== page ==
- Avoid overwhelming a dish with too many seasonings, and never use two very strong herbs together. Instead, season with one strong flavor, and one milder flavor to complement the food.
- When cooking, add dried herbs early in the process, but use fresh herbs at the end for optimum flavor.
- Add herbs and spices to cold dishes several hours before serving to allow the flavors to blend.
- Fresh leaves should be chopped very finely. Exposing a greater number of surface cuts will allow the food to absorb more of the herb’s flavor.
- When necessary, a mortar and pestle can be kept in the kitchen to powder dry herbs.
- If doubling a recipe, you may not need to double the herbs. Use just 50% more.
- Dry herbs and spices carry more flavor than fresh. Use this guide when following a recipe: ¼ teaspoon powder = ¾ teaspoon dried = 2 teaspoons fresh
Proper storage is essential to retaining the flavor of herbs and spices.
- Dried herbs and spices should be kept in a cool, dry, and dark place. Storing right next to the stove, although convenient for cooking, is not the best location, because heat, air, and bright light destroy flavor.
- Store dry herbs and spices in tightly covered containers.
- Date dry herbs and spices when you buy them. Try to use them within one year.
- If you can’t smell the aroma of an herb when you rub it between your fingers, then it is time for a new supply.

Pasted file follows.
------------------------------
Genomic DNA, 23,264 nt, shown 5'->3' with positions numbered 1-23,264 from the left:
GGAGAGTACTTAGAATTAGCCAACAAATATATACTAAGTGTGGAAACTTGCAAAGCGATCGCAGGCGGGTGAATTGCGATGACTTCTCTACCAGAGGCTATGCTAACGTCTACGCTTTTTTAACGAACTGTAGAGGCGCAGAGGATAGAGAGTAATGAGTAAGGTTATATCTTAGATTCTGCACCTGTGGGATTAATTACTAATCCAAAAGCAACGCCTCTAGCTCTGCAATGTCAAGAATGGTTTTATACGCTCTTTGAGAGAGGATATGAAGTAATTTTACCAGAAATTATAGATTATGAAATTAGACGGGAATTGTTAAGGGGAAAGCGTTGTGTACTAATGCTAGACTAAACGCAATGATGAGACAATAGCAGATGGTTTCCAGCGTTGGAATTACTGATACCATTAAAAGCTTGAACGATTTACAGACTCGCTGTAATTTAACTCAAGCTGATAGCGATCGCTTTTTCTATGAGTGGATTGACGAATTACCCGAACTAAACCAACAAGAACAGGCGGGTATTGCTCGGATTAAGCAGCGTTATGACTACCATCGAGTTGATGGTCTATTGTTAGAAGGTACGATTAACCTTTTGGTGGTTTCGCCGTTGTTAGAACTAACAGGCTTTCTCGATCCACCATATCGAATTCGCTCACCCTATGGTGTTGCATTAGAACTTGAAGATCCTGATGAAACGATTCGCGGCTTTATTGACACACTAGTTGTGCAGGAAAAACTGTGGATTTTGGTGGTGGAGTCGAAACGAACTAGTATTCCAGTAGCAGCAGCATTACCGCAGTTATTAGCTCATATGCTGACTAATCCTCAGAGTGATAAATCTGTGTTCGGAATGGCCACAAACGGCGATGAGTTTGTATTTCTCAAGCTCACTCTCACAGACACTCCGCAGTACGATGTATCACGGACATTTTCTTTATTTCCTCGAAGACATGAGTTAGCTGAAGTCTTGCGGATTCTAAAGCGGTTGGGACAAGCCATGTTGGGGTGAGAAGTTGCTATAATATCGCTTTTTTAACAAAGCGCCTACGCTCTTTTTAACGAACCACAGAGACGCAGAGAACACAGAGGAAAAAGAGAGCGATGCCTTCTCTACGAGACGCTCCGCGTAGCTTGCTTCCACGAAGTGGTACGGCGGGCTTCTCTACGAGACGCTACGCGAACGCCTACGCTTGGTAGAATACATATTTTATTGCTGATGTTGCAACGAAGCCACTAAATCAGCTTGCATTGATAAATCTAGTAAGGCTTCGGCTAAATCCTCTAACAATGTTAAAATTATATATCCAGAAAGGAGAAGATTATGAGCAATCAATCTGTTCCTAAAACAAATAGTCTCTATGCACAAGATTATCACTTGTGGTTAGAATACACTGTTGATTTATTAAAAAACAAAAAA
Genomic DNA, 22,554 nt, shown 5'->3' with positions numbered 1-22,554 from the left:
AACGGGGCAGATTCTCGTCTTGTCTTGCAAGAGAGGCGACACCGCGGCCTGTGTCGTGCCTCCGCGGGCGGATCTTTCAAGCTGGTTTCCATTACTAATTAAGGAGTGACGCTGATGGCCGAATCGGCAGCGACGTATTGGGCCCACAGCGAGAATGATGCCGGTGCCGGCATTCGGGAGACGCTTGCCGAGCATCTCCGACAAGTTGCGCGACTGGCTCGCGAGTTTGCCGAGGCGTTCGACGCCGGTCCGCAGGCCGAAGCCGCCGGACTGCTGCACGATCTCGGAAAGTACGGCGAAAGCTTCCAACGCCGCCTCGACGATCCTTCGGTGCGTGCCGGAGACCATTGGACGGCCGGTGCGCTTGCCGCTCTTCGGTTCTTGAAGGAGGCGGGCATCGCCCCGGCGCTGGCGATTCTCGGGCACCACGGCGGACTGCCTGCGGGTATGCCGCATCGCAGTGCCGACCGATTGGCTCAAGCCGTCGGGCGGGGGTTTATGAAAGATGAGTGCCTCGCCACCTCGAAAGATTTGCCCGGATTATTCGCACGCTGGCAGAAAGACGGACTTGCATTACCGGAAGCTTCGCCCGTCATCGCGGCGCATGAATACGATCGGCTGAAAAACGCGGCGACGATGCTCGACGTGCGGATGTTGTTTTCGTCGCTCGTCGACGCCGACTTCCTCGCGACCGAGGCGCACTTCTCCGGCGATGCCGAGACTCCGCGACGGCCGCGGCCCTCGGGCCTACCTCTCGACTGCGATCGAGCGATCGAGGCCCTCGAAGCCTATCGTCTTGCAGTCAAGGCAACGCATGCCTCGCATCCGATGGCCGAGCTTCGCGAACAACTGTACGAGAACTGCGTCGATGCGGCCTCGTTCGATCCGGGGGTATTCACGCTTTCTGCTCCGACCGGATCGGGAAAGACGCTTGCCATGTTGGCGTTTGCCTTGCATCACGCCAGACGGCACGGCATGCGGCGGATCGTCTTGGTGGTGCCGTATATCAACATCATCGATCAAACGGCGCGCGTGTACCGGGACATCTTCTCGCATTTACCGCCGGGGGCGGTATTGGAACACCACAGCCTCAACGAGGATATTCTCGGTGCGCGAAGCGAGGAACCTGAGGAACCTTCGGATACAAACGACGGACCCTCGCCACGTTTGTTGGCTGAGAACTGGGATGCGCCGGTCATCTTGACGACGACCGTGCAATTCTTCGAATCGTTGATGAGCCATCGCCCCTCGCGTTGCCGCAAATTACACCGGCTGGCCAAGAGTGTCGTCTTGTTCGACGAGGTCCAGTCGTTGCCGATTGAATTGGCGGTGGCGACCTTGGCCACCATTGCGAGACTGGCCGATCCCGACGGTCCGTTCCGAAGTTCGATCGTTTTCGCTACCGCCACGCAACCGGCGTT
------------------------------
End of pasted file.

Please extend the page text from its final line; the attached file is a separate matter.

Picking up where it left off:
- Treat fresh herbs like a bouquet of flowers: Snip the stems, stand the herbs in a glass of water, and refrigerate.
- To increase shelf life, freeze or dry fresh herbs. To freeze fresh herbs, wash and pat dry. Remove the leaves from the stems and store the leaves in a freezer bag. They can also be chopped and frozen in ice cube trays and then stored in a freezer bag.
|Basil||Italian foods (especially tomatoes, pasta, chicken, fish and shellfish)|
|Bay leaf||Bean or meat stews and soups|
|Caraway||Cooked vegetables such as beets, cabbage, carrots, potatoes, turnips and winter squash|
|Chervil||French cuisine, fish, shellfish, chicken, peas, green beans, tomatoes and salad greens|
|Chili powder||Bean or meat stews and soups|
|Chives||Sauces, soups, baked potatoes, salads, omelets, pasta, seafood and meat|
|Cilantro||Mexican, Latin American and Asian cuisine; Rice, beans, fish, shellfish, poultry, vegetables, salsas and salads|
|Cumin||Curried vegetables, poultry, fish and beans|
|Curry||Indian or southeast Asian cuisine; Lamb or meat-based dishes and soups|
|Dill (fresh)||Seafood, chicken, yogurt, cucumbers, green beans, tomatoes, potatoes and beets|
|Dill (seeds)||Rice and fish dishes|
|Ginger (dried)||Rick, chicken and marinades|
|Mace||Baked goods, fruit dishes, carrots, broccoli, brussels sprouts and cauliflower|
|Marjoram||Tomato-based dishes, fish, meat, poultry, eggs and vegetables|
|Oregano||Italian and Greek cuisine; Meat and poultry dishes|
|Paprika||Spanish dishes, potatoes, soups, stews, baked fish and salad dressings|
|Rosemary||Mushrooms, roasted potatoes, stuffing, ripe melon, poultry and meats (especially grilled)|
|Sage||Poultry stuffing, chicken, duck, pork, eggplant, and bean stews and soups|
|Tarragon||Chicken, veal, fish, shellfish, eggs, salad dressings, tomatoes, mushrooms and carrots|
|Thyme||Fish, shellfish, poultry, tomatoes, beans, eggplant, mushrooms, potatoes, and summer squash|
|Tumeric||Indian cuisine; Adds color and taste to potatoes and light-colored vegetables|